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Zoom bombings disrupt online classes

zoombombers-yifeizhang
Illustration by Yifei Zhang

By Dan Helmici     4/14/20 8:04pm

After moving all classes and programs online over three weeks ago, Rice faculty and staff are still experiencing difficulties teaching, including a common trend known as “Zoom bombing.” On top of other technical difficulties associated with the transition to remote learning, some classes and online programs have reported being interrupted by individuals that randomly join Zoom calls in order to cause disruptions. 

Elizabeth Slator, associate director for programs for the Gibbs Recreation and Wellness Center, said that multiple wellness courses have been interrupted by Zoom bombers, with one class having to end the session early as a result.  

“These experiences have been shocking and disruptive for all involved,” Slator said. “[Students] likely know from [their] own experience with Zoom that it’s not a perfect platform, and certainly there’s been a learning curve for both Zoom users and Zoom creators as more and more schools, businesses and institutions moved their services over to virtual formats.”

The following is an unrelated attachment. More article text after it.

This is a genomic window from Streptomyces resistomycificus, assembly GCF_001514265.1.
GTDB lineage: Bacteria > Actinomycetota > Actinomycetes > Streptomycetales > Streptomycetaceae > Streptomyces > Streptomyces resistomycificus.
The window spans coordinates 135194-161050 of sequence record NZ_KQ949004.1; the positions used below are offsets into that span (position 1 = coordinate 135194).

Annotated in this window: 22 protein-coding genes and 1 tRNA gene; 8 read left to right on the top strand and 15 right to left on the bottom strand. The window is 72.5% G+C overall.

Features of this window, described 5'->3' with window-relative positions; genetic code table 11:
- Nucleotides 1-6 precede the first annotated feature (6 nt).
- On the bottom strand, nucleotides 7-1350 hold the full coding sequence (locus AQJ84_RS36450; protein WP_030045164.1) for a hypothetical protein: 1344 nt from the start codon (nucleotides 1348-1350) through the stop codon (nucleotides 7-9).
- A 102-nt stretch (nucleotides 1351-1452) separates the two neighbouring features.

Slator said that class moderators called “bouncers” are responsible for monitoring the wellness class lists and removing uninvited participants as soon as possible. 

Rice’s Office of Information Technology is attempting to counter the ability of “Zoom bombers,” but they are hesitant to potentially disrupt the current system of teaching by adding additional security measures, according to Marc Scarborough, Rice’s chief information security officer. Scarborough was not aware of the incidents before the Thresher reached out with information. 

The OIT is still considering the best way to secure Zoom sessions without posing further difficulties to teaching, Scarborough said. 

“We are trying to determine if it is time to adjust the default behavior of meetings, if it is time to recommend [new precautions] going forward and how would we do that in a way that is not disruptive to the faculty who are still trying to teach,” Scarborough said.

According to Scarborough, Zoom recommends certain precautions that mitigate the threat of “Zoom bombers” appearing in a meeting, including using passwords and waiting rooms and monitoring class lists. Zoom has introduced other options like hiding the meeting ID and password on the call’s screen and giving increased security controls to meeting hosts, including the ability to lock meetings. 

During the first week of remote learning, an introductory astronomy lecture was interrupted by an individual annotating on the screen, according to Lauren Frey, a Jones College sophomore, who was in the Zoom lecture. 

“As the professor was talking, I noticed that something was being drawn on the screen,” Frey said. “I thought he was drawing something to highlight what he was talking about. All of a sudden I hear, ‘Someone has drawn a phallic image on the screen.’”